Regular review/analysis of data
Notices, bulletins to providers
Investigations as needed
Restrained use of alert function to maintain effectiveness
Governing boards

Slide 10

Health Department Communications

This slide contains another screen shot of a Web page showing a health department bulletin alerting providers of a suspected bacterial diarrhea outbreak. The bulletin directs providers to useful resources, including the CDC. This page also contains a "Seasonal Reminder" that November and October are optimal times for flu vaccinations.

Slide 11

Symptom Surveillance—Relevance to Everyday Practice

Answers the commonly posed question, "What's going around?"
More timely detection of naturally occurring outbreaks
Rapid targeted information source

Slide 12

Symptom Complex Data

Slide contains a line graph depicting the trends of symptom complex data within the CPRG from 10/6/03-12/7/03. Symptom complexes included in the graph are: fever with rhinorrhea, cough, headache, or myalgias; fever and sore throat; sore throat, rhinorrhea, cough, and headache; fever and rash; ear pain; vomiting and diarrhea; and confirmed influenza.

Backup Slides

Slide 1

Symptom Surveillance—Future Expansion

Expansion throughout Ohio via health departments and sister PBRNs
Mapping feature with automated analysis
Improved community provider penetration

Slide 2

Symptom Surveillance—Expansion

Daily data entry
Phone triage data collection
Automated analysis of claims/billing data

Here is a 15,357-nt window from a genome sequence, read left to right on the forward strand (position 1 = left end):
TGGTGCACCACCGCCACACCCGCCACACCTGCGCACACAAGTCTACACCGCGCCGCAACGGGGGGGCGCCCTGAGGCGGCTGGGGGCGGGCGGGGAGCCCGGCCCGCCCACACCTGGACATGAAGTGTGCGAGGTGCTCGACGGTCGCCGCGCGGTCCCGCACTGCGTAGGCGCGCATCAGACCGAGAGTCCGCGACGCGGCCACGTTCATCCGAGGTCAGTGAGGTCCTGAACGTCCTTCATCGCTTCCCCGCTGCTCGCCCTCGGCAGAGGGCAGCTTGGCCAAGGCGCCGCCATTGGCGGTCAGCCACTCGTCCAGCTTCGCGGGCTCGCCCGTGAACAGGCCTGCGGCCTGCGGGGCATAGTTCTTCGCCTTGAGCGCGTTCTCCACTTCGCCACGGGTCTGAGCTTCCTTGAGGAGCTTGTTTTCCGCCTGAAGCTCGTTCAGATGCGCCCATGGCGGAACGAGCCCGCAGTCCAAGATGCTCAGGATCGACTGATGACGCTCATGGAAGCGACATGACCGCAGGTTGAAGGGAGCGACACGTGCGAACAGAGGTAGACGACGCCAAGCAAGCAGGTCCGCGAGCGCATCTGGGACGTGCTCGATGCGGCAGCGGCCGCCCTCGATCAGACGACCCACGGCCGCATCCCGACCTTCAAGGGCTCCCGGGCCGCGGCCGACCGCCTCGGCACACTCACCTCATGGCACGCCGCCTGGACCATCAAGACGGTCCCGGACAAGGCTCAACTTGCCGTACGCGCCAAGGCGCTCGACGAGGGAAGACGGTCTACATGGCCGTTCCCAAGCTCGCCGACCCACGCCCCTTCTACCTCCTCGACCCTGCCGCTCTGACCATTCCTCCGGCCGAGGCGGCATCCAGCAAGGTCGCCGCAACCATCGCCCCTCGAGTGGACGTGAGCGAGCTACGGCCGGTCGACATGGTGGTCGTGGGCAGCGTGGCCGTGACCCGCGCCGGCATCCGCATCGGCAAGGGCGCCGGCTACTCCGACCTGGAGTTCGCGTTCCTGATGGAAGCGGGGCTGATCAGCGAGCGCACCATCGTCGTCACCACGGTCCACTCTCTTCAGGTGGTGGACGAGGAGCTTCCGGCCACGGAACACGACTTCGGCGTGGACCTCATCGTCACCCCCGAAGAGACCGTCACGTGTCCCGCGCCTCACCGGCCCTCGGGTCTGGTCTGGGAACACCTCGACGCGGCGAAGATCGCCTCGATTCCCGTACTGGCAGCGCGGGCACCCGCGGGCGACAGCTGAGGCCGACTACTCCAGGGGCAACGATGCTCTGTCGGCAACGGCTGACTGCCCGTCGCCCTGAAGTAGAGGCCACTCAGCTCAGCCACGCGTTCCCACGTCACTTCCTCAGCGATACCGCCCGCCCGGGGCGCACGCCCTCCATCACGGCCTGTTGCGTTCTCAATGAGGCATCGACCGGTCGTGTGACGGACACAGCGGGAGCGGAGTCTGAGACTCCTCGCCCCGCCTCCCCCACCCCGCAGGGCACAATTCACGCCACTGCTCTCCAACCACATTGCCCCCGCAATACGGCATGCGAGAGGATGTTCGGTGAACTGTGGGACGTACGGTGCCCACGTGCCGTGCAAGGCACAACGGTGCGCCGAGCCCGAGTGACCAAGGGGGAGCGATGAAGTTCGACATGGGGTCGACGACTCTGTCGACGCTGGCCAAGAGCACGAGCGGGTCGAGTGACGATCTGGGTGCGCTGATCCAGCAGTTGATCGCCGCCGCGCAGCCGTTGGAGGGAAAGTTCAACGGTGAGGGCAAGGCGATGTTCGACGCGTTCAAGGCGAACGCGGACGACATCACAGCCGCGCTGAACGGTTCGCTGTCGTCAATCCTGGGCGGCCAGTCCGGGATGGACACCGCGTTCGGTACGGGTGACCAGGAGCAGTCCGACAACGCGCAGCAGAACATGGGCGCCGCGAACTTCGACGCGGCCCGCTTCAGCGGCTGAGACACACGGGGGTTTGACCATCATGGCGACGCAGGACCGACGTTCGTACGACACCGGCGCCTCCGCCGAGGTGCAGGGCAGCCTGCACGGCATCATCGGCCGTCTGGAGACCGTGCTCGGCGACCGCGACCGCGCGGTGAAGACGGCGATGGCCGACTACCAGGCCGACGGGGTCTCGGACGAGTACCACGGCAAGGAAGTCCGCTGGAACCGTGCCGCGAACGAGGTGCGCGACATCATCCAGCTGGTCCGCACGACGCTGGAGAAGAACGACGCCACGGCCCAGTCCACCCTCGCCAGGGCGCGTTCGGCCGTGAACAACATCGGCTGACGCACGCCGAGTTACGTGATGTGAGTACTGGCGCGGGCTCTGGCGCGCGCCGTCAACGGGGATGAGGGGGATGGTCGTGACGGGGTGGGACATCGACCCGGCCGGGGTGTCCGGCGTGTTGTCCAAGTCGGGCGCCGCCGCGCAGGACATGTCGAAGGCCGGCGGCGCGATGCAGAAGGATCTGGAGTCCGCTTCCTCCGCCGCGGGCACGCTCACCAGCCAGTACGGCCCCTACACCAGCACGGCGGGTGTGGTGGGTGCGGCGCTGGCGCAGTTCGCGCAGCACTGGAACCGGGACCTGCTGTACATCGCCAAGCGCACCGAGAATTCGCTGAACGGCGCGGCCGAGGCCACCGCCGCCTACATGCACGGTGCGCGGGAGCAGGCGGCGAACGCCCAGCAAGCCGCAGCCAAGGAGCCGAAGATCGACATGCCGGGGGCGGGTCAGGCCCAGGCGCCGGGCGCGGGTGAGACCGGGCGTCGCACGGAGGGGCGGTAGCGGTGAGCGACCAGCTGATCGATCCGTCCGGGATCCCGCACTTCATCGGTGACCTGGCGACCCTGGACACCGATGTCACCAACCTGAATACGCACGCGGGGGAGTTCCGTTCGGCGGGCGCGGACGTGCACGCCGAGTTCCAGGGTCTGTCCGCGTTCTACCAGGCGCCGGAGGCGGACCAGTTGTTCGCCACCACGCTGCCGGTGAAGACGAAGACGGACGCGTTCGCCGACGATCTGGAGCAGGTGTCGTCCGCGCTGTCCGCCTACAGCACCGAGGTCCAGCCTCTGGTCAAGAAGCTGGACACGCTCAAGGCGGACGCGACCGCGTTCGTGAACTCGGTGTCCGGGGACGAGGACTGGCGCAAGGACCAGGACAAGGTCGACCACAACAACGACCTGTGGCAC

Automated linkage to corresponding lab data
Improved informational resources

Slide 3

Symptom Surveillance—uses

Discussion of research and preliminary findings
Network/Hospital/Health Department news briefs
Shared practice management tools
Links to information resources
Meeting reminders
Event announcements

Slide 4

Electronic Data Entry Experience

Otitis SNAP study: 12/17 providers
ADD patient encounter study: 15 providers for 691 patients
Obesity study: 100-300 patients per provider
Pilot experience with SSP: 11 unique participants to date

Slide 5

Symptom Surveillance—Customization

Diagnosis and lab test menus to reflect most commonly used in community
Recurring free text responses will be converted to checkbox selections in quarterly updates
Community governing boards will have input

Slide 6

Symptom Surveillance Project—

Health department contacts generated, incl. mode of contact
Time to outbreak detection
User friendliness of survey, device
Participation rates
Provider satisfaction with information feedback

Current as of February 2004

Internet Citation:

Using AHRQ-supported Practice Based Research Networks (PBRN) To Design, Implement, and Evaluate Communication Strategies. Text Version of a Slide Presentation at a Web-assisted Audioconference. Agency for Healthcare Research and Quality, Rockville, MD.

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The information on this page is archived and provided for reference purposes only.